Interview: Chun Han
Luca Curci talks with Chun Han during the 8th Edition of ROME INTERNATIONAL ART FAIR, at ITSLIQUID Monti – Rome Art Space.
“Chun Han is a photographer and creative director based in New York. She graduated with a Fashion Photography master’s degree from the School of Visual Arts in New York. Her photography and video work focus on the relationship between humans and the social environment and serve as a means of processing her own trauma from current social events. Chun’s work often explores the social challenges faced by Asian women, particularly in regard to body identity. Her photography and video work are full of theatrical and surrealist elements, with the aim of triggering broad thinking and associations in the viewer.”
Luca Curci – When you take photos, are you usually inspired by the situation, or do you find inspiration in yourself?
Chun Han – I draw my primary inspiration from within, viewing photography as a profound form of self-expression. When I embark on a creative journey, I have a unique ability to imbue the situation with the very essence and significance that I wish to convey. As a photographer, I see myself as an advocate for those who seek support, equality, and justice, including my own struggles in certain circumstances. The world is rife with countless issues, and many people lack the platform to voice their concerns. In response, I aspire to make my photography a meaningful contribution toward fostering a better world, where voices that were once marginalized find resonance and empowerment.
LC – Is there an unrealised or unrealisable project, even a crazy one, that you would like to work on?
CH – I really want to photograph a lot of Asian nudity, either women or men or bodies together. I am aware that this subject has been successfully captured by numerous accomplished photographers, but for me personally, it presents challenges in terms of reaching out to subjects and overcome my own concerns. Confronting my own lingering feelings of shame regarding sex and the human body, which have deep roots in Asian culture, remains a significant hurdle. I believe that these struggles are shared by many within the Asian community. Should I embark on this project, it would symbolize a powerful deconstruction of my inner conflicts. By using photography as a medium, I aim to shed light on these taboos, dismantle societal constraints. While this path may be arduous, I see it as an opportunity to not only create art but also to embark on a journey of selfdiscovery and empowerment.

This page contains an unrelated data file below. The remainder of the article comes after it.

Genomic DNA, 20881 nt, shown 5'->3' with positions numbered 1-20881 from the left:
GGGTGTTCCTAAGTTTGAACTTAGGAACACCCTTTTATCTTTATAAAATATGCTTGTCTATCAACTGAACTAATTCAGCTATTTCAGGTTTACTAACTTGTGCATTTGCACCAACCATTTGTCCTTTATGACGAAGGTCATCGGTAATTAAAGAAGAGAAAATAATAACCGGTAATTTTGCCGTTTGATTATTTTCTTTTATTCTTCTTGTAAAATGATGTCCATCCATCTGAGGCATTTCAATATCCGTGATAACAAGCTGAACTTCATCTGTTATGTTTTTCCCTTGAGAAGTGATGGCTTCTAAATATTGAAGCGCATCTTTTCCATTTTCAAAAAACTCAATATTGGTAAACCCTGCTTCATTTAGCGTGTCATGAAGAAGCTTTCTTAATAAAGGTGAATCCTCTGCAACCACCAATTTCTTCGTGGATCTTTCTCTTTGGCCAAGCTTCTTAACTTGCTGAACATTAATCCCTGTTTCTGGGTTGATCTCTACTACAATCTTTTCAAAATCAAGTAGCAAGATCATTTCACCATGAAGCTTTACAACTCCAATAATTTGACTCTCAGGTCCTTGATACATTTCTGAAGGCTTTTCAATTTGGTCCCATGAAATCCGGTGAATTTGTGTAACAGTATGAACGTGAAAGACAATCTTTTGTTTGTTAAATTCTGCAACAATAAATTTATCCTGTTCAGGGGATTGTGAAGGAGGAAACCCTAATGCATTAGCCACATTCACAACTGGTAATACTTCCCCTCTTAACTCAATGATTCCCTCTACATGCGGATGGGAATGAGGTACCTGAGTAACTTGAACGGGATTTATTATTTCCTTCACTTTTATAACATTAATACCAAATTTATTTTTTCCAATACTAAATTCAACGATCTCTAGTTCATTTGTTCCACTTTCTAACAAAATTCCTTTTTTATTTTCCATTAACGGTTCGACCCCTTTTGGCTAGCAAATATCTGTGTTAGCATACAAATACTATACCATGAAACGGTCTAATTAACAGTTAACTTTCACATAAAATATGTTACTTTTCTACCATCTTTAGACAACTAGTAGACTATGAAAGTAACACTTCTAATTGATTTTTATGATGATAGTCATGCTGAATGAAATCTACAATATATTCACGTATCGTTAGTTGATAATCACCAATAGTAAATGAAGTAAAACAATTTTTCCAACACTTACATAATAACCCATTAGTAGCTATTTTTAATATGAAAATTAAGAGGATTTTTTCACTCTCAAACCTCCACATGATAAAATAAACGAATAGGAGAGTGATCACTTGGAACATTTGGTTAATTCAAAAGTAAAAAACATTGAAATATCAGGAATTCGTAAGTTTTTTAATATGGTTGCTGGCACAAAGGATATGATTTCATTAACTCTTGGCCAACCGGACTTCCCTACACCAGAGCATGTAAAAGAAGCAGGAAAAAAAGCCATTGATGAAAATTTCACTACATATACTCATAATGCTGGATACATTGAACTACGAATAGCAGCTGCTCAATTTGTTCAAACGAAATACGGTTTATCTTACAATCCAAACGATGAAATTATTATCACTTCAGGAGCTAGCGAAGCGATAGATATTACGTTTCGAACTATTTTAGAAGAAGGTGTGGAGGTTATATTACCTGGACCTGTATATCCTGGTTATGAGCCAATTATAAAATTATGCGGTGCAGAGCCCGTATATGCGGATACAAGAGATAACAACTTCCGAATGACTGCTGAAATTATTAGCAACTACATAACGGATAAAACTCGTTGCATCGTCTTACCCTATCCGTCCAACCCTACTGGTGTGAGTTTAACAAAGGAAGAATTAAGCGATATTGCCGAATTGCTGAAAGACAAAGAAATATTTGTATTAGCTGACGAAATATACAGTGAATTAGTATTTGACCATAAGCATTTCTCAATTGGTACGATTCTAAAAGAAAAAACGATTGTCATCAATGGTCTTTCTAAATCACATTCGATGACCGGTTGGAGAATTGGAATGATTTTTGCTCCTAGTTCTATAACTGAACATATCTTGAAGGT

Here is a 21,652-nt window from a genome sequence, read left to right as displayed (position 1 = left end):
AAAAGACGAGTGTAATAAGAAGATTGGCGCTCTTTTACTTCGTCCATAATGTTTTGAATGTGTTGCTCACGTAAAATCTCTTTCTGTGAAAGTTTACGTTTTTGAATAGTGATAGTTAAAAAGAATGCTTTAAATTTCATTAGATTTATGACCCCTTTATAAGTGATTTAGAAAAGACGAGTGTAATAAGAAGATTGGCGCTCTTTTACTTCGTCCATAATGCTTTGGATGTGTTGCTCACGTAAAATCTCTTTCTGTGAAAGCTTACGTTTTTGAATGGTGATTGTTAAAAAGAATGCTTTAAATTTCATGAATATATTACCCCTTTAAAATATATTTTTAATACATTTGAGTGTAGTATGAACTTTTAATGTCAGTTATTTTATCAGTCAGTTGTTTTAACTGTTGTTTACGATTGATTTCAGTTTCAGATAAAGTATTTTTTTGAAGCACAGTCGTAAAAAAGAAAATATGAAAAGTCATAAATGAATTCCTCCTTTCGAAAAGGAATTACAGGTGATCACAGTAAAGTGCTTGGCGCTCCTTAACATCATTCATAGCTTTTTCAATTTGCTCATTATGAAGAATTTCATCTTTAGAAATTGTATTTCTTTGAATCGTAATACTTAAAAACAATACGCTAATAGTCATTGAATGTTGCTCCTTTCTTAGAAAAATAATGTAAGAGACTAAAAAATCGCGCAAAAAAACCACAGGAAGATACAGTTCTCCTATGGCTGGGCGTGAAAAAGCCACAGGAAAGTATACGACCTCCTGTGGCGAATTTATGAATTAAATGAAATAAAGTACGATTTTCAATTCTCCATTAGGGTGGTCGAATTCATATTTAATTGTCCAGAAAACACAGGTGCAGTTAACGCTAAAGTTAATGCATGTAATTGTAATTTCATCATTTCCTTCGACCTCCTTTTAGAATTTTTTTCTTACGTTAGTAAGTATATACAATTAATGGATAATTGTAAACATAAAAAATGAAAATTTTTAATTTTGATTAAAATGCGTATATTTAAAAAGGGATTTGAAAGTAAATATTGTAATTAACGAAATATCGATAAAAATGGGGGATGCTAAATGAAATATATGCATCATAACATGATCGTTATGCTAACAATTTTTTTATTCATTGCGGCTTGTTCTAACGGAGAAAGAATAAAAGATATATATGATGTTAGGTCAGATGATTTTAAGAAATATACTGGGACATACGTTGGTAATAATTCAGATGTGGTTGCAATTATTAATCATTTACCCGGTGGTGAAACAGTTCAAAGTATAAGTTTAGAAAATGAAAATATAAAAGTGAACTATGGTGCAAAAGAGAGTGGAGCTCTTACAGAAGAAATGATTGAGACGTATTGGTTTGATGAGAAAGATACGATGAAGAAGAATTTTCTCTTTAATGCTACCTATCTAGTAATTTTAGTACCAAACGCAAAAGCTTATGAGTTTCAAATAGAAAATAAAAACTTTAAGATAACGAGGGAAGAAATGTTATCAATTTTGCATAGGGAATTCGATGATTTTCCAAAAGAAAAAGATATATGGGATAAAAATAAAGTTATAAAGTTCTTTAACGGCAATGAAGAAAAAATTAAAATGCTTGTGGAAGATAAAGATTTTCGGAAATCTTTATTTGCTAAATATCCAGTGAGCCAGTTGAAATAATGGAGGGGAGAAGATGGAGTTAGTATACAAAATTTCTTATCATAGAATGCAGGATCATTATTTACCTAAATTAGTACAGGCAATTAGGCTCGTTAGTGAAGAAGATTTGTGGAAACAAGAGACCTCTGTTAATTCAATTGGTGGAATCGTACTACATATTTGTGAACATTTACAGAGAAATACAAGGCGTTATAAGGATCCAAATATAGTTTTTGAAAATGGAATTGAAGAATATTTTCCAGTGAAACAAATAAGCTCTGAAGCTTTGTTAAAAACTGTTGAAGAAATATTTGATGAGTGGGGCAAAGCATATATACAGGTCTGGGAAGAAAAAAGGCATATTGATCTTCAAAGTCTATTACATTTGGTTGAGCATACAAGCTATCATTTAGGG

LC – How important is the editing process in your work? How’s yours?
CH – I would limit editing process to the minimal, only to eliminate those that would be really disturbing. I value the moment that I took the photo and would cherish the original and raw texture at that moment the most.
LC – What are the three hashtags essential to define your poetics that you could not give up?
CH – Serene, Dreamlike, Intimate
LC – Can you explain something about the artworks you have in our exhibition?
CH – The still images that I present are from my video work Silencing, which is a conceptual video was created during the pandemic. It abstractly reflecting the relationship between human beings and society and how they were intertwined in seeking freedom and mind liberation.
LC – In which way the artwork presented in our exhibition is connected with the exhibition’s theme?
CH – The theme of this exhibition analyzes the relationship between body and space, and the hybridization between identities and cultural/physical/social/urban settings in contemporary times. Through my video and still photos, I endeavor to visually depict the intricate interplay between two individuals and the space they inhabit. The black box setting serves as a canvas to magnify their inner selves, effectively symbolizing the prevalent sense of contemporary anxiety and our complex relationship with reality. My artistic intention is to encapsulate these emotions, exploring the human psyche and its profound connection to the surrounding environment. By presenting this intimate portrayal, I aim to evoke a deeper understanding of the complexities that shape our existence in the modern world.
LC – Do you think ITSLIQUID GROUP can represent an opportunity for artists?
CH – I think ITSLIQUID GROUP really provide a large platform that for people who lack of resources to present themselves to a larger space and audience, especially for us who is not local, and also this opportunity can help us to find our community who can relate and empathetic.
LC – What do you think about ITSLIQUID Platform?
CH – It is a very professional and welcoming platform for artists and a diverse platform for people to find their interests!